Not the design of the bake duct, very neat indeed, though unlikely to be used in competition we suspect. Also note the cut out in the floor in front of the rear wheel.
McLaren has dropped its pull-rod front suspension, used on the MP4-28 and has reverted to a conventional pushrod layout. The brake duct design is very interesting, note the ‘hammer’ turning vane.
As expected the sidepods on the car are much larger than in previous years due to the increased cooling demands of the new power units. The side pod turning vane seems a simplified version of what will be seen on the car when it reaches Melbourne for the first race of the year
The larger size of the sidepods is clear here, note the sculpting on the outer edge of the floor as well as the centreline cooling gills. More cooling is expected to appear on the MP4-29.
The rear wing of the MP4-29 features a number of carry over elements, such as the Ferrari style endplate strakes and the two ribs on the main plane.
The 2014 roll hoop (above) is very different in shape to the 2013 version (below) it is also possibly larger.
The MP4-29 has four exposed supporting legs, something seen on cars from Sauber (below) and Force India in the past. The 2013 McLaren only had two supports. It is a crucial area for teams to work on, the metal structures are mounted at the highest point on the car so weight reduction is very important.
TEST 01: JEREZ, SPAIN
McLaren did not get much (any?) running on the opening day of the test, but the dismantled state of the MP4-29 gave a very good look at the design of the rear brakes and upright.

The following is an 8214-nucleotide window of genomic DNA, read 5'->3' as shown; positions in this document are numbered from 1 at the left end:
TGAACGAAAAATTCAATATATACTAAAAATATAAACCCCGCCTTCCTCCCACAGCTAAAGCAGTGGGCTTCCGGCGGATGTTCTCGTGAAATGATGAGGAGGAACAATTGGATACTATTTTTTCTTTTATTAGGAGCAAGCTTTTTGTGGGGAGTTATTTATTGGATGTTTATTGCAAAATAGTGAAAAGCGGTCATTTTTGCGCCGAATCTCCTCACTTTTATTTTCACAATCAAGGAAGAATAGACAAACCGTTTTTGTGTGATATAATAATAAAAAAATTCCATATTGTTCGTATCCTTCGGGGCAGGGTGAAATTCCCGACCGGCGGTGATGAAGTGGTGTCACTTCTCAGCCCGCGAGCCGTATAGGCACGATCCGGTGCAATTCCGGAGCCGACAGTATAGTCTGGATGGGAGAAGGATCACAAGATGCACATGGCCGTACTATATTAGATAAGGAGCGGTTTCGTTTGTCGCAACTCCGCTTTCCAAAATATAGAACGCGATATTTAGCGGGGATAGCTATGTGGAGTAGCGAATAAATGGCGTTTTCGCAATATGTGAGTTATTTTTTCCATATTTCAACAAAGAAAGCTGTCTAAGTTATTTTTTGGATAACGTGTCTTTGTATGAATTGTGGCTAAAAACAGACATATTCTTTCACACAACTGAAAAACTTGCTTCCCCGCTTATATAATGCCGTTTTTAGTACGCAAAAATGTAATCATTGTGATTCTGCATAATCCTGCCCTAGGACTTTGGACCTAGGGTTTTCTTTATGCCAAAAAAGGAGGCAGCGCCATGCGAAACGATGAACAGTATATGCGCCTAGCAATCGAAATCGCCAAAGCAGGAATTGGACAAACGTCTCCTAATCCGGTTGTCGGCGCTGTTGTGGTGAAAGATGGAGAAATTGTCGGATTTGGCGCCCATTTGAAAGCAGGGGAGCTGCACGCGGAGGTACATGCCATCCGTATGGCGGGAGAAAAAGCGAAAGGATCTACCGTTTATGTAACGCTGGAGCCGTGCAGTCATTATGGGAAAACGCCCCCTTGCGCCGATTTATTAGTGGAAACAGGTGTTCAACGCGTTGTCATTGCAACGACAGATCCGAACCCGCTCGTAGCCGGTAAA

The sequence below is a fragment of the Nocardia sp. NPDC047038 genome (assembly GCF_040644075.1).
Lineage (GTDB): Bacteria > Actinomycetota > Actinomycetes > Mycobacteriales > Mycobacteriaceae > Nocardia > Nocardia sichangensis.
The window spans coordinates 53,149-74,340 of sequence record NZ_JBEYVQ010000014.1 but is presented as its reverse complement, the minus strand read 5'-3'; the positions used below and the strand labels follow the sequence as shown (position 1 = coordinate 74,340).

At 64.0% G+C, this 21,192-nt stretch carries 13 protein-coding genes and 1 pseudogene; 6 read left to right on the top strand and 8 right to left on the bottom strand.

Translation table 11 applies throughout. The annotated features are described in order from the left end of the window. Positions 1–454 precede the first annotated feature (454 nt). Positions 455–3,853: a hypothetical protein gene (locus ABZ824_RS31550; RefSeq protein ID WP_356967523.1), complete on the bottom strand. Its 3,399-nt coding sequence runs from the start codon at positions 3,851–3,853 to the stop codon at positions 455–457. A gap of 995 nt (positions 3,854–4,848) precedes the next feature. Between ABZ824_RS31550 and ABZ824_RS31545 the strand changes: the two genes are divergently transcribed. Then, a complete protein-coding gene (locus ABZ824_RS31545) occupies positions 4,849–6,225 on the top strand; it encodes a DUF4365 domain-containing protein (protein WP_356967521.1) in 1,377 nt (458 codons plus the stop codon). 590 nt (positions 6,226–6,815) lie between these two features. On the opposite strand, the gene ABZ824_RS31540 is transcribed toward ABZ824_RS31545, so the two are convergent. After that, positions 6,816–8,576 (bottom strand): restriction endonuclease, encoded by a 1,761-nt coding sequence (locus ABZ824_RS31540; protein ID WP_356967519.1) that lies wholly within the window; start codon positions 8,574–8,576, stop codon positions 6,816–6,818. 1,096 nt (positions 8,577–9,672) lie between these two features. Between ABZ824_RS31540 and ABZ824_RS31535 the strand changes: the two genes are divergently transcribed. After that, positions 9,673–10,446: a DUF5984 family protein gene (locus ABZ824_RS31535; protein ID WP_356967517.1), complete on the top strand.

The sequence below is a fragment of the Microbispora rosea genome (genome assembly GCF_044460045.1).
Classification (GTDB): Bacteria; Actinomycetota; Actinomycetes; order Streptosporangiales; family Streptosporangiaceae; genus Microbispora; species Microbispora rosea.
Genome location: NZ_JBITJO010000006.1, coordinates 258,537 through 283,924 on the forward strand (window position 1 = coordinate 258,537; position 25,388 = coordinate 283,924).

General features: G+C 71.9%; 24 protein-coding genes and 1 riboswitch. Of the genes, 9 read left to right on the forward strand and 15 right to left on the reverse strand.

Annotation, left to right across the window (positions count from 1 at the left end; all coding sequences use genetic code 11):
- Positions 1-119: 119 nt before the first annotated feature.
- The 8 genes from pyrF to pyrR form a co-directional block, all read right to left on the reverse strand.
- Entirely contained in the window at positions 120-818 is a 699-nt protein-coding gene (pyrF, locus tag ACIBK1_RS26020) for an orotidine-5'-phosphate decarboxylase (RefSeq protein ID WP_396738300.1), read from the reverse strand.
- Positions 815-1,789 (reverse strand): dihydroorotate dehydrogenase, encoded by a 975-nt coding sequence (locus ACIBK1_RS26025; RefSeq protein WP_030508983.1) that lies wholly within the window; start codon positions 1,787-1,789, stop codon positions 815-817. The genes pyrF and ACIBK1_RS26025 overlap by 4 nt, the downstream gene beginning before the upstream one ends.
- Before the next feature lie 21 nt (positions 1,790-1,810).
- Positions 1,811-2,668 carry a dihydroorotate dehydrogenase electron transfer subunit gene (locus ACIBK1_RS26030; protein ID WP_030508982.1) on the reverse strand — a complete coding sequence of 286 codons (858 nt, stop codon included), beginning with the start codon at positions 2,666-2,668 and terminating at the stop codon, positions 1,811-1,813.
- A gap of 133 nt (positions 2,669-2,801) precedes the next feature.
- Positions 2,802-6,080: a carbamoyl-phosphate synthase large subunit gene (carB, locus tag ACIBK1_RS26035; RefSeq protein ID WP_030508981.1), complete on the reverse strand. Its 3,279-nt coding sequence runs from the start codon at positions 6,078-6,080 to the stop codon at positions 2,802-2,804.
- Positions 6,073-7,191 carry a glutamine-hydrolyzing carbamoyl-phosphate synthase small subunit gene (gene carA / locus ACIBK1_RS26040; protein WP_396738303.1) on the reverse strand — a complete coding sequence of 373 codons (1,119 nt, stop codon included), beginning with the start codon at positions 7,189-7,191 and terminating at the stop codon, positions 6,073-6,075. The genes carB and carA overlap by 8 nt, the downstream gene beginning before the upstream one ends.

At the rear of the car a new monkey seat winglet has appeared above the exhaust exit. It is mounted via a swan neck support from the semi circular part of the rear wing mounting. Note the slot in the leading edge of the rear wing endplate.
At the launch the rear suspension drew some some interest with length or the suspension arms. Overall the rear suspension design is a relatively conventional pull rod layout. Note the un-shrouded driveshaft.
It is not the overall rear suspension concept which has drawn so many comments at in the paddock at Jerez. Instead it is the butterfly like components which have already been nicknamed ‘Mushrooms’.
The exact purpose of the Mushrooms is not clear, at first glance it appears that they would merely induce drag, the exact opposite to what you want with 2014’s efficiency based formula. One theory is that they create a change in pressure that draws air either through the cooling system reducing drag, but that does not seem to fully stack up. The shape of the mushrooms seems to have very subtle curvature along the base and the rear face. The above image also show off the cluster of tiny winglets around the rear impact structure and rain lights.
The purpose of the mushrooms is clearly aerodynamic and related to the flow structures below the rear wing and above the diffuser. Both mushrooms appear to affixed to the upper part of the wishbone, but there is also a separate shroud over the wishbone with a curved leading edge.
The upper portion of the mushroom has a lip on the trailing edge and is clearly a more complex shape than is apparent from the rear. Perhaps in such a way that it does not reduce drag. The upper edge of the lip has a very subtle curve in it. Its colour and texture looks rather like it has been made on a rapid prototyping machine (3D printing to trendy people). The material used is very similar looking to the Windform materials produced by CRP Technology.
The McLaren was fitted with a neat sensor blister on its nose at Jerez for some runs, but on others carried substantial instrumentation.
Here you can see the car running with its adjustable height pitot tube array. Which can be adjusted whilst the car is in motion from various positions behind the front wheel allowing the team to correlate real air flows with both PIV in the wind tunnel and CFD results. Also present are twin pitot tubes rising from thew rear wing endplates.